Google Voice is a service that lets you do a number of interesting things with a phone number. You can link multiple lines to one number, so that when you receive a call your cellphone, work line, and home line will all ring, for instance. You can also have Google Voice automatically transcribe your voicemail messages (poorly) and shoot you emails each time a new message comes in, set quiet hours when your phone won’t ring at all, screen your phone calls, and send and receive free text messages. If you have an Android phone, you may also be able to the default voicemail service with Google Voice.

But there’s one major problem with Google Voice: When you sign up you get a new phone number that you have to actually give to people. You can’t just port your existing phone number… yet. But it looks like that feature is coming soon.

Last night a number of users noticed a new option to port an existing phone number for $20. It’s since been removed, but Google tells Engadget that the company was testing the new number porting service with a limited set of users and plans to “offer this feature to all users in the near future.”

There’s one major problem that you may have if you do manage to port your number: it will effectively cancel your existing phone contract and your current carrier may charge you an early termination fee. Having one number ring all your phones might not be quite as exciting if you no longer have a cellphone or land line contract since the phone you ported might just not ring anymore.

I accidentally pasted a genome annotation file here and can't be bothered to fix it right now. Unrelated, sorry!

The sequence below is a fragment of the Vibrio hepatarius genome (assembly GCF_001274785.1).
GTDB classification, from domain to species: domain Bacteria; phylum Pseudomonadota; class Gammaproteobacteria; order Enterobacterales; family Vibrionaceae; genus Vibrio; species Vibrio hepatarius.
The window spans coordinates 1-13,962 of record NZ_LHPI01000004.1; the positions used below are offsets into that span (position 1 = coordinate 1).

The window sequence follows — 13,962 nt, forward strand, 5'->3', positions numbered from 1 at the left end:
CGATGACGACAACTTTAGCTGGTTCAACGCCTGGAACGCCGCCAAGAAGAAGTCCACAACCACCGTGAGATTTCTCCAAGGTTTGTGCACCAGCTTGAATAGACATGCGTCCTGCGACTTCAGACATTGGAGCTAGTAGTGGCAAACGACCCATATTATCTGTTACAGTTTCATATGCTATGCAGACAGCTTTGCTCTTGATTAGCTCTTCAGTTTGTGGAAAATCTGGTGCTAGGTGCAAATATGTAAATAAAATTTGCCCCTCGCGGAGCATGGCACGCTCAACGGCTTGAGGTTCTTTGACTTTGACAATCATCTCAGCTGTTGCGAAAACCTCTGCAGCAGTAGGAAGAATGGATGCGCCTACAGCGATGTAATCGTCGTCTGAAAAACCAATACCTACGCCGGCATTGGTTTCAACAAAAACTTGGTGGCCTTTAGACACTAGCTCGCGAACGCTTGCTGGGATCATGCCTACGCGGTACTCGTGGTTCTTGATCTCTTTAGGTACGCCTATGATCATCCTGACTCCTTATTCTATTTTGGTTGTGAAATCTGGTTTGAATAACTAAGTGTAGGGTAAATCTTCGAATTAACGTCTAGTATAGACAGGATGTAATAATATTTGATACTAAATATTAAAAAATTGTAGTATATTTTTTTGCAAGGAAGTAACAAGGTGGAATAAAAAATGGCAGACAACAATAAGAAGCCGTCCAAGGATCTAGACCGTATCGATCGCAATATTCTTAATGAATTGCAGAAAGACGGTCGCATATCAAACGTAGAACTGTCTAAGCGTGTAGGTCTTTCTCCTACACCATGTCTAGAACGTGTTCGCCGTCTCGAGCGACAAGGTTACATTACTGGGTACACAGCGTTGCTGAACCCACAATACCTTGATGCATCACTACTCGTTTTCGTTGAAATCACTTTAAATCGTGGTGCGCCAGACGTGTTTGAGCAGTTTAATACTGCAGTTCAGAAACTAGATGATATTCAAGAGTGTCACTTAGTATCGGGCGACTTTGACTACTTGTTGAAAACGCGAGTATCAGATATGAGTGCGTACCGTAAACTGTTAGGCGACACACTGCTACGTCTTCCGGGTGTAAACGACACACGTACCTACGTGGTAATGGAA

I’ve been using the same phone number for my mobile phone for the past five years and a different number for Google Voice for the past three or so. When I give out my number to most new contacts, I simply give the Google Voice number, so in the long run I probably won’t bother porting. Some people call my Google Voice number while others call my cellphone number and I honestly don’t know or care which is which. Either way I get a phone call. But it’s likely that if Google can work out the kinks in number porting, it could make it a lot easier for new users to join the service.

Brad Linder

Brad Linder is editor of Liliputing and Mobiputing. He's been tinkering with mobile tech for decades and writing about it since...